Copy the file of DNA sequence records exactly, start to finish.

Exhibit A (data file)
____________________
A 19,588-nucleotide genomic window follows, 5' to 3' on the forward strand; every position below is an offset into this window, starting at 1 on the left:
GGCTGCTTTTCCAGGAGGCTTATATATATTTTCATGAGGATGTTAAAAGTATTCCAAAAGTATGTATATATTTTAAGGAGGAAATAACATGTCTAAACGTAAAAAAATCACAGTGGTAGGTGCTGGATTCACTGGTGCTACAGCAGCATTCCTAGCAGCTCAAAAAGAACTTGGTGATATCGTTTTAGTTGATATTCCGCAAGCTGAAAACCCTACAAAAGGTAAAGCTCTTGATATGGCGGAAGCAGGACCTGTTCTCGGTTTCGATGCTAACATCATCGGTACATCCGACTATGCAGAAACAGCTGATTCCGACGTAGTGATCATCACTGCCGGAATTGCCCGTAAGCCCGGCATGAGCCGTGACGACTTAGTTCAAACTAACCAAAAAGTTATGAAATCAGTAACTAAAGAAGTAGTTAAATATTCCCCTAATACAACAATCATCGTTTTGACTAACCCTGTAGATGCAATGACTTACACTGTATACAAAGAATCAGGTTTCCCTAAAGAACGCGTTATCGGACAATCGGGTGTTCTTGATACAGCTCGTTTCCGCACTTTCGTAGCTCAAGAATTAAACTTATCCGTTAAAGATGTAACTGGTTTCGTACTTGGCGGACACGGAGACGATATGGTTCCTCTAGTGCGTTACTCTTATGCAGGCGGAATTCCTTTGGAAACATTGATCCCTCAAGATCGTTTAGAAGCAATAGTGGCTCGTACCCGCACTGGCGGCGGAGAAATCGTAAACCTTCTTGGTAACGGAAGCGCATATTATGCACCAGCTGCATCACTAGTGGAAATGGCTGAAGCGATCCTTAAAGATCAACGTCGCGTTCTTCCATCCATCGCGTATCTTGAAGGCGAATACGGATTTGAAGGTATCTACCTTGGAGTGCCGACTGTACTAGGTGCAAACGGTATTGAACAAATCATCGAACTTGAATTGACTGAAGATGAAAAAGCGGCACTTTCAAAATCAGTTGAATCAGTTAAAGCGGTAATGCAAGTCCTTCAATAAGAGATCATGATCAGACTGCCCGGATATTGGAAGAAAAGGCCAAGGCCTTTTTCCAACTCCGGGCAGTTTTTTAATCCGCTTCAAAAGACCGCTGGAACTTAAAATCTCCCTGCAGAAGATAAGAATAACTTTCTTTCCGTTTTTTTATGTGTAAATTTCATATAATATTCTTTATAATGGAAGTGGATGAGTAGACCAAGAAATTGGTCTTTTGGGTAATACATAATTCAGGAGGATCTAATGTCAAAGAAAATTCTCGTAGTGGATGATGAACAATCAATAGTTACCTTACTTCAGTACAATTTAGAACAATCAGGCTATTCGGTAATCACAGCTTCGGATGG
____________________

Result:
A 19,588-nucleotide genomic window follows, 5' to 3' on the forward strand; every position below is an offset into this window, starting at 1 on the left:
GGCTGCTTTTCCAGGAGGCTTATATATATTTTCATGAGGATGTTAAAAGTATTCCAAAAGTATGTATATATTTTAAGGAGGAAATAACATGTCTAAACGTAAAAAAATCACAGTGGTAGGTGCTGGATTCACTGGTGCTACAGCAGCATTCCTAGCAGCTCAAAAAGAACTTGGTGATATCGTTTTAGTTGATATTCCGCAAGCTGAAAACCCTACAAAAGGTAAAGCTCTTGATATGGCGGAAGCAGGACCTGTTCTCGGTTTCGATGCTAACATCATCGGTACATCCGACTATGCAGAAACAGCTGATTCCGACGTAGTGATCATCACTGCCGGAATTGCCCGTAAGCCCGGCATGAGCCGTGACGACTTAGTTCAAACTAACCAAAAAGTTATGAAATCAGTAACTAAAGAAGTAGTTAAATATTCCCCTAATACAACAATCATCGTTTTGACTAACCCTGTAGATGCAATGACTTACACTGTATACAAAGAATCAGGTTTCCCTAAAGAACGCGTTATCGGACAATCGGGTGTTCTTGATACAGCTCGTTTCCGCACTTTCGTAGCTCAAGAATTAAACTTATCCGTTAAAGATGTAACTGGTTTCGTACTTGGCGGACACGGAGACGATATGGTTCCTCTAGTGCGTTACTCTTATGCAGGCGGAATTCCTTTGGAAACATTGATCCCTCAAGATCGTTTAGAAGCAATAGTGGCTCGTACCCGCACTGGCGGCGGAGAAATCGTAAACCTTCTTGGTAACGGAAGCGCATATTATGCACCAGCTGCATCACTAGTGGAAATGGCTGAAGCGATCCTTAAAGATCAACGTCGCGTTCTTCCATCCATCGCGTATCTTGAAGGCGAATACGGATTTGAAGGTATCTACCTTGGAGTGCCGACTGTACTAGGTGCAAACGGTATTGAACAAATCATCGAACTTGAATTGACTGAAGATGAAAAAGCGGCACTTTCAAAATCAGTTGAATCAGTTAAAGCGGTAATGCAAGTCCTTCAATAAGAGATCATGATCAGACTGCCCGGATATTGGAAGAAAAGGCCAAGGCCTTTTTCCAACTCCGGGCAGTTTTTTAATCCGCTTCAAAAGACCGCTGGAACTTAAAATCTCCCTGCAGAAGATAAGAATAACTTTCTTTCCGTTTTTTTATGTGTAAATTTCATATAATATTCTTTATAATGGAAGTGGATGAGTAGACCAAGAAATTGGTCTTTTGGGTAATACATAATTCAGGAGGATCTAATGTCAAAGAAAATTCTCGTAGTGGATGATGAACAATCAATAGTTACCTTACTTCAGTACAATTTAGAACAATCAGGCTATTCGGTAATCACAGCTTCGGATGG